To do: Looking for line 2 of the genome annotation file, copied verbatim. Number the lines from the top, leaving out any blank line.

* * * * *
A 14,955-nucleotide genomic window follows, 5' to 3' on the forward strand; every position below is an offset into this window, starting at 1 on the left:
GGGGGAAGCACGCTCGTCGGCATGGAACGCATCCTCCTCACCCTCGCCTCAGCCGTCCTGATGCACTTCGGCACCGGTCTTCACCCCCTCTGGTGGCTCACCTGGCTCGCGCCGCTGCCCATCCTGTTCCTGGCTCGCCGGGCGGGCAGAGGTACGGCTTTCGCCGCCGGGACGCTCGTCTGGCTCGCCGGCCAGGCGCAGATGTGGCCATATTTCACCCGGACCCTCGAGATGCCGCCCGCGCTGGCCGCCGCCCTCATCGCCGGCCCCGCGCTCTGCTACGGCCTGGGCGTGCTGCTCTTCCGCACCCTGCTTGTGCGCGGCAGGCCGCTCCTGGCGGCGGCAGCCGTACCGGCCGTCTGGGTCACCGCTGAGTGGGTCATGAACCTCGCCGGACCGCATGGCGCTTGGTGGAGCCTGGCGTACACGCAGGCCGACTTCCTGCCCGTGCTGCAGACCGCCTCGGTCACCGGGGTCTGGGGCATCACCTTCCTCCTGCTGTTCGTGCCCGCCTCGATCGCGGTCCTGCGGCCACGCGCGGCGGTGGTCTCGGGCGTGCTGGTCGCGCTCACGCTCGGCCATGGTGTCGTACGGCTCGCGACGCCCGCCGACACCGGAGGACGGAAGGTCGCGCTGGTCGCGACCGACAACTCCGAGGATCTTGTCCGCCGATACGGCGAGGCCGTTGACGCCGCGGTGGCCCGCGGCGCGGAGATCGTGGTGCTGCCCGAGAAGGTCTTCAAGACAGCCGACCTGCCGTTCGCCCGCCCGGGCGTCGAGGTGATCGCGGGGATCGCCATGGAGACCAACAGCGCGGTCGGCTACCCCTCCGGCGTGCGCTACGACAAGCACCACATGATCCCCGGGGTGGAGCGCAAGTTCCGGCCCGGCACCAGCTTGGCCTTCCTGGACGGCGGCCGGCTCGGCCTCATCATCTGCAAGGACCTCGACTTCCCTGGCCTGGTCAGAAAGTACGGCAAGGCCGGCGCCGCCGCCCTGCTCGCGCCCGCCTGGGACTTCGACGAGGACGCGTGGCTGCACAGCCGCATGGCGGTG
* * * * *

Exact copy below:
GGGGGAAGCACGCTCGTCGGCATGGAACGCATCCTCCTCACCCTCGCCTCAGCCGTCCTGATGCACTTCGGCACCGGTCTTCACCCCCTCTGGTGGCTCACCTGGCTCGCGCCGCTGCCCATCCTGTTCCTGGCTCGCCGGGCGGGCAGAGGTACGGCTTTCGCCGCCGGGACGCTCGTCTGGCTCGCCGGCCAGGCGCAGATGTGGCCATATTTCACCCGGACCCTCGAGATGCCGCCCGCGCTGGCCGCCGCCCTCATCGCCGGCCCCGCGCTCTGCTACGGCCTGGGCGTGCTGCTCTTCCGCACCCTGCTTGTGCGCGGCAGGCCGCTCCTGGCGGCGGCAGCCGTACCGGCCGTCTGGGTCACCGCTGAGTGGGTCATGAACCTCGCCGGACCGCATGGCGCTTGGTGGAGCCTGGCGTACACGCAGGCCGACTTCCTGCCCGTGCTGCAGACCGCCTCGGTCACCGGGGTCTGGGGCATCACCTTCCTCCTGCTGTTCGTGCCCGCCTCGATCGCGGTCCTGCGGCCACGCGCGGCGGTGGTCTCGGGCGTGCTGGTCGCGCTCACGCTCGGCCATGGTGTCGTACGGCTCGCGACGCCCGCCGACACCGGAGGACGGAAGGTCGCGCTGGTCGCGACCGACAACTCCGAGGATCTTGTCCGCCGATACGGCGAGGCCGTTGACGCCGCGGTGGCCCGCGGCGCGGAGATCGTGGTGCTGCCCGAGAAGGTCTTCAAGACAGCCGACCTGCCGTTCGCCCGCCCGGGCGTCGAGGTGATCGCGGGGATCGCCATGGAGACCAACAGCGCGGTCGGCTACCCCTCCGGCGTGCGCTACGACAAGCACCACATGATCCCCGGGGTGGAGCGCAAGTTCCGGCCCGGCACCAGCTTGGCCTTCCTGGACGGCGGCCGGCTCGGCCTCATCATCTGCAAGGACCTCGACTTCCCTGGCCTGGTCAGAAAGTACGGCAAGGCCGGCGCCGCCGCCCTGCTCGCGCCCGCCTGGGACTTCGACGAGGACGCGTGGCTGCACAGCCGCATGGCGGTG